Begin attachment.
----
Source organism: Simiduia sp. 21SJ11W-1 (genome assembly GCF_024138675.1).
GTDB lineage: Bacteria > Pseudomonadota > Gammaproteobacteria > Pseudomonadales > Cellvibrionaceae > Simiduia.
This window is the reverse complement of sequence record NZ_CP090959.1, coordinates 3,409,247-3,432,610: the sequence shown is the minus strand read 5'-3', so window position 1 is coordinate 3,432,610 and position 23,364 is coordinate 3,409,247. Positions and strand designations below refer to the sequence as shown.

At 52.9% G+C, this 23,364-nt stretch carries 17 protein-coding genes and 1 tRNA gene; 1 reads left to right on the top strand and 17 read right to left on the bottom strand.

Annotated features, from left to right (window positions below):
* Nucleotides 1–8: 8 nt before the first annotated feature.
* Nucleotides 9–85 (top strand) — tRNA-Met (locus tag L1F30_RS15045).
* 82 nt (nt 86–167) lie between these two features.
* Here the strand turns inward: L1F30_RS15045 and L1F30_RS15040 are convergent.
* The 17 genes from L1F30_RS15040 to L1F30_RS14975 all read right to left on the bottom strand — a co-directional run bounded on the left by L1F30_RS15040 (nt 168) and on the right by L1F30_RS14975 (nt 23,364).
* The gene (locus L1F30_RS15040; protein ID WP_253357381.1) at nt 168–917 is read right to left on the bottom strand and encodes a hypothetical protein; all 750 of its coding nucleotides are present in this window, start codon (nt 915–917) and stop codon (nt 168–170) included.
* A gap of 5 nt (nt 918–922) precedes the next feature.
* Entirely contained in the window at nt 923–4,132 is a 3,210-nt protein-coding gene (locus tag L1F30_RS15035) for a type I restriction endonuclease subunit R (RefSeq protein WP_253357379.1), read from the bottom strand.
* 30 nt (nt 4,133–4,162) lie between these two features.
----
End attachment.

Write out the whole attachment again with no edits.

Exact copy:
Source organism: Simiduia sp. 21SJ11W-1 (genome assembly GCF_024138675.1).
GTDB lineage: Bacteria > Pseudomonadota > Gammaproteobacteria > Pseudomonadales > Cellvibrionaceae > Simiduia.
This window is the reverse complement of sequence record NZ_CP090959.1, coordinates 3,409,247-3,432,610: the sequence shown is the minus strand read 5'-3', so window position 1 is coordinate 3,432,610 and position 23,364 is coordinate 3,409,247. Positions and strand designations below refer to the sequence as shown.

At 52.9% G+C, this 23,364-nt stretch carries 17 protein-coding genes and 1 tRNA gene; 1 reads left to right on the top strand and 17 read right to left on the bottom strand.

Annotated features, from left to right (window positions below):
* Nucleotides 1–8: 8 nt before the first annotated feature.
* Nucleotides 9–85 (top strand) — tRNA-Met (locus tag L1F30_RS15045).
* 82 nt (nt 86–167) lie between these two features.
* Here the strand turns inward: L1F30_RS15045 and L1F30_RS15040 are convergent.
* The 17 genes from L1F30_RS15040 to L1F30_RS14975 all read right to left on the bottom strand — a co-directional run bounded on the left by L1F30_RS15040 (nt 168) and on the right by L1F30_RS14975 (nt 23,364).
* The gene (locus L1F30_RS15040; protein ID WP_253357381.1) at nt 168–917 is read right to left on the bottom strand and encodes a hypothetical protein; all 750 of its coding nucleotides are present in this window, start codon (nt 915–917) and stop codon (nt 168–170) included.
* A gap of 5 nt (nt 918–922) precedes the next feature.
* Entirely contained in the window at nt 923–4,132 is a 3,210-nt protein-coding gene (locus tag L1F30_RS15035) for a type I restriction endonuclease subunit R (RefSeq protein WP_253357379.1), read from the bottom strand.
* 30 nt (nt 4,133–4,162) lie between these two features.